Finally somebody has WIREDin with ideas for NY City Subway!
What has befallen the New York City subway in the past few years—climbing ridership and plummeting on-time performance—is like a bad stomach bug. It is nigh impossible to track down the exact culprit.
Is it the system’s funding structure, dependent on a state house more interested in cutting taxes for upstate constituencies? The constant maintenance issues, compounded by 24-hour service that leaves little time to work? Or perhaps it’s the 100-year-old signal system that prevents the city from running more trains on the 665-mile network?
Yes, yes, yes, and so much more. The good news, however, is that transit systems around the world have cracked many of these tricky questions, and they offer lessons for the Big Apple’s battered one. So New York, time to crack the books.
Paris: Learning to Grow Once you find your way into the…
Now that I have my weekends free, I am taking full advantage of Metrolink’s weekend day pass. For 10 dollars anyone can travel anywhere Metrolink goes to on the weekends for a day. This includes transit transfers to the same transit services a Metrolink ticket gives you during the work week. During the 4th of July weekend I decided to go to San Bernardino to check out the route and see the finished work at the San Bernardino Station of the new run through station tracks, platforms and pedestrian bridge across the station tracks. It was a busy and very productive trip.
I caught the first weekend Metrolink train to Los Angeles out of Oceanside. I also checked out the construction work at the station. The new third track and platform is now in service. Now they are tearing out the original platform from 1984 on…
Highlights of Marc Tomlonson’s great days in NY Central History.
July 5, 1915 The New York Central sells the Nickel Plate to the van Swearingen brothers. NYC fears that because much of NKP’s track parallels NYC’s, NYC could be liable for prosecution under anti-trust laws. Read a great story on the Van Swearingen Brothers.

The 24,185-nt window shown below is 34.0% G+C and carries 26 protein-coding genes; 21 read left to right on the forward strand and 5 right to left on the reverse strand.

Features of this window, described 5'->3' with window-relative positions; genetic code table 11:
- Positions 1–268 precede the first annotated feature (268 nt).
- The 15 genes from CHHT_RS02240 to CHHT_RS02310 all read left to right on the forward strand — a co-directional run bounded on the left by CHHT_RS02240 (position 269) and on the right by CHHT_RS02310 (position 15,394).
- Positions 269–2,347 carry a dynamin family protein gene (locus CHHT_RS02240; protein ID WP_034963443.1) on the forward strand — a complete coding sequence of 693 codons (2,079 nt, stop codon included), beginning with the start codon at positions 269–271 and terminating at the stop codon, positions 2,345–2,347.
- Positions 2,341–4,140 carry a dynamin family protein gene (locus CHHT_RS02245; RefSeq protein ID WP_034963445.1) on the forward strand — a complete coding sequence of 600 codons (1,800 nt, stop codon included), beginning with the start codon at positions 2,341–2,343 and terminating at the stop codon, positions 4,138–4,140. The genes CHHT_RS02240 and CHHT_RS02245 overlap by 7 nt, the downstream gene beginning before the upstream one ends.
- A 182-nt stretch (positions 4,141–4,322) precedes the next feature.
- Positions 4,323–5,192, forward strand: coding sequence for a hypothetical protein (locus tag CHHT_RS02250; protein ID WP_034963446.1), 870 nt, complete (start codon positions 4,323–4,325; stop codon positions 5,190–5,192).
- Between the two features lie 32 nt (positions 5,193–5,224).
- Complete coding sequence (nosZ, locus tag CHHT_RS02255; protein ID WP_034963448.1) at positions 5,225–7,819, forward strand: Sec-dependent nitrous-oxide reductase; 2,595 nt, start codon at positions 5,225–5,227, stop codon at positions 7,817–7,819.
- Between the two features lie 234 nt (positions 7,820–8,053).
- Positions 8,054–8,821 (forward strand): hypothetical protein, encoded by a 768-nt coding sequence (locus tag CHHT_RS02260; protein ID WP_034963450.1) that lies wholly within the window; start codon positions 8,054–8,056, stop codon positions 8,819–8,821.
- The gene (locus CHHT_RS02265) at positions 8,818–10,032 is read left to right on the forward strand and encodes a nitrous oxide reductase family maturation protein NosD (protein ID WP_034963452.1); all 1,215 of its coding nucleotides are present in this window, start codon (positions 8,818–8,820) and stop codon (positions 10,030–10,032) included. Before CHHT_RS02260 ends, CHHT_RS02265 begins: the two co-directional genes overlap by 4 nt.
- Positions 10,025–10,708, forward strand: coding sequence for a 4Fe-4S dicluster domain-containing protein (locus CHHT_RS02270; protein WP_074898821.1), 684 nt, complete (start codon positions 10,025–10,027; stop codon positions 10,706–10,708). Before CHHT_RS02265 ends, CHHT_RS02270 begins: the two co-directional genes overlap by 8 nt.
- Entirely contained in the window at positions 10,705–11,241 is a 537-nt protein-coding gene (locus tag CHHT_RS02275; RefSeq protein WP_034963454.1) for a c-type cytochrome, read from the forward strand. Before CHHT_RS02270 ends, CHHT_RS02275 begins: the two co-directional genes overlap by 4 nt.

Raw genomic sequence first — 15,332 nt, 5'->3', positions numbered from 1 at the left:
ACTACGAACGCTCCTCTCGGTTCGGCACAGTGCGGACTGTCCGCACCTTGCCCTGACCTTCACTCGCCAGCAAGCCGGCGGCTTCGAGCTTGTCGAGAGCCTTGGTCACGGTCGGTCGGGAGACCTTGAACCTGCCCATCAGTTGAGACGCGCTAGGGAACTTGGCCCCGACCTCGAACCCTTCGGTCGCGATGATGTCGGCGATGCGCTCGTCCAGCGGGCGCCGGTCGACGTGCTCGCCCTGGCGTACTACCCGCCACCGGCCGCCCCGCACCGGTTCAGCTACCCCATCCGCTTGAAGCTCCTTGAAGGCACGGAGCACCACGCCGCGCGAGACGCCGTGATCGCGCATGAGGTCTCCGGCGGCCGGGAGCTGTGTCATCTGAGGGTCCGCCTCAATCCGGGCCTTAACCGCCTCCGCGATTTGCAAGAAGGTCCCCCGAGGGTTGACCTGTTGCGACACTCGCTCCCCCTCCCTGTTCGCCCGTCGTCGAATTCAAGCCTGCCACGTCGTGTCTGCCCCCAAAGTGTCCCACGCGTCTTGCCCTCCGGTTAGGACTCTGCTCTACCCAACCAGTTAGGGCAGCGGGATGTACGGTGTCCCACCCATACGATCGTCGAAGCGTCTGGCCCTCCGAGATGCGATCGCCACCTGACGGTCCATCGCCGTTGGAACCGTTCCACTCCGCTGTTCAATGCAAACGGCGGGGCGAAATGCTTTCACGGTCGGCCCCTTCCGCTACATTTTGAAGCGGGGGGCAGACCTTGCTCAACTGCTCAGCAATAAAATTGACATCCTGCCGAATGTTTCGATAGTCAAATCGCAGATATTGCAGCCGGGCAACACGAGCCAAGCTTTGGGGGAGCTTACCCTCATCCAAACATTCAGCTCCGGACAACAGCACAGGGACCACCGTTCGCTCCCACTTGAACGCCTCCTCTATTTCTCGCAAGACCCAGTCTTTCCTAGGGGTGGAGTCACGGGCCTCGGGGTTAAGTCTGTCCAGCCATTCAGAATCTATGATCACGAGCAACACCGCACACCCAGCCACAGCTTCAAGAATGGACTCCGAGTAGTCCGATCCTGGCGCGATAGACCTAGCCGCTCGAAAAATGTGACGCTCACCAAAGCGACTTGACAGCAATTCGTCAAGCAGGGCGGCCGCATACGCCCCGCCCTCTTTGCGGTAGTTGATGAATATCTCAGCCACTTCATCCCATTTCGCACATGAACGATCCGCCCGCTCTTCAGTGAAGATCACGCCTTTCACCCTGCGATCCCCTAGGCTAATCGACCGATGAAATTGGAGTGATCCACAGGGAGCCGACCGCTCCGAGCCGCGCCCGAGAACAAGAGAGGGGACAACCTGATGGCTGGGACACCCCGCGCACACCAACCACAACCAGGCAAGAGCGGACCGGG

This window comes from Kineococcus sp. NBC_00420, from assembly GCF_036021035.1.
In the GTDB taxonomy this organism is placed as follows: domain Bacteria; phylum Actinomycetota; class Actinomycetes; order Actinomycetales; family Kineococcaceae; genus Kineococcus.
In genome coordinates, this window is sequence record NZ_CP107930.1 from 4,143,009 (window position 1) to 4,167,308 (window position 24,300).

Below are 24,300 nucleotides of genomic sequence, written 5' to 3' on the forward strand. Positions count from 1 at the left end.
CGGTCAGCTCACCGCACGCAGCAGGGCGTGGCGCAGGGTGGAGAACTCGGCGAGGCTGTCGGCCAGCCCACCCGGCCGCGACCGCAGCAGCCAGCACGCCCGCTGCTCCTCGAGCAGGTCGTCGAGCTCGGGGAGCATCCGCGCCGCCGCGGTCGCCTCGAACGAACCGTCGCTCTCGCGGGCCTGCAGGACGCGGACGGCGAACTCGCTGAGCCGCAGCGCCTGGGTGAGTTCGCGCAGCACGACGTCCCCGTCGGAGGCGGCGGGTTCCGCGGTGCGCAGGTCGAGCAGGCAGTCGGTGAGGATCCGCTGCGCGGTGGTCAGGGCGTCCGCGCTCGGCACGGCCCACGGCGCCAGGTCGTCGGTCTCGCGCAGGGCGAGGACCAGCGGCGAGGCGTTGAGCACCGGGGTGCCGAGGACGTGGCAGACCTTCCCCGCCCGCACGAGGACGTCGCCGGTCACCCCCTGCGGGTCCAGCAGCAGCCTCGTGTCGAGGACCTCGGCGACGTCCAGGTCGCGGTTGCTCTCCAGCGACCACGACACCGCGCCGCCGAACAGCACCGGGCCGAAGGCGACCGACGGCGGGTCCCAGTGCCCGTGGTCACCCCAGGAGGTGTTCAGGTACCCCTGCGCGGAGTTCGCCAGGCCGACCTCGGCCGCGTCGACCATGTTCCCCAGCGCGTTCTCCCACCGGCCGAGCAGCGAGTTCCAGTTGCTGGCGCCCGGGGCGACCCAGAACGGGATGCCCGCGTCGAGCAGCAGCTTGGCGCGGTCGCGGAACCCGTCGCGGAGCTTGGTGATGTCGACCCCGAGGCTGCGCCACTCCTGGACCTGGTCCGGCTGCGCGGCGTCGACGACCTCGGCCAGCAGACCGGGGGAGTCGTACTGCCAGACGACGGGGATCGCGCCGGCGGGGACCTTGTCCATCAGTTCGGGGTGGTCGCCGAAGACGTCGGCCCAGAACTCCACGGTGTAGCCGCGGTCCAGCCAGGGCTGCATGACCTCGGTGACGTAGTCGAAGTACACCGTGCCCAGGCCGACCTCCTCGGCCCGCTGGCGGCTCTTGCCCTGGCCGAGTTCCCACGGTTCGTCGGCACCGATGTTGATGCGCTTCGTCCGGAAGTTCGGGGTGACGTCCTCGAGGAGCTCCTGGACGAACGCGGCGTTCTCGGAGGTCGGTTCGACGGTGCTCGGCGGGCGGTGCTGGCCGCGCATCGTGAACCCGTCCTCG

July 3, 1948 The New York Central issues a report that only 20 per cent of its long-distance passenger trains are diesel powered, but the number is expected to rise to 50% by year’s end. By August 1953, steam was out of Lines East. NY Central moved fast. May 2, 1957 Last steam locomotive operates on the New York Central as 2-8-2 Class H -7a 1977 drops its fires at Riverside Yard in Cincinnati.
June 30, 1908 Last day steam trains could legally operate south of the Harlem River in New York City.
In Amtrak’s efforts to continue providing you with a safe and reliable travel experience, Amtrak® is accelerating already scheduled work to strengthen and improve operations at New York Penn Station during the summer. The Infrastructure Renewal program will advance several years of already planned work to improve conditions of tracks, switches, and other infrastructure at Penn Station into less than two months.
Along with the previously announced service adjustments, the work will require three northbound and three southbound Empire Service® trains to/from Albany to use Grand Central Terminal [NYG] instead of New York Penn Station [NYP]. This change will affect schedules on weekdays from July 10 through September 1, 2017. If you are traveling on Empire Service trains via Grand Central Terminal this summer, here are a few things to keep in mind:
I am guessing that some AMD110s will be re-equipped with under-running third-rail shoes for the service.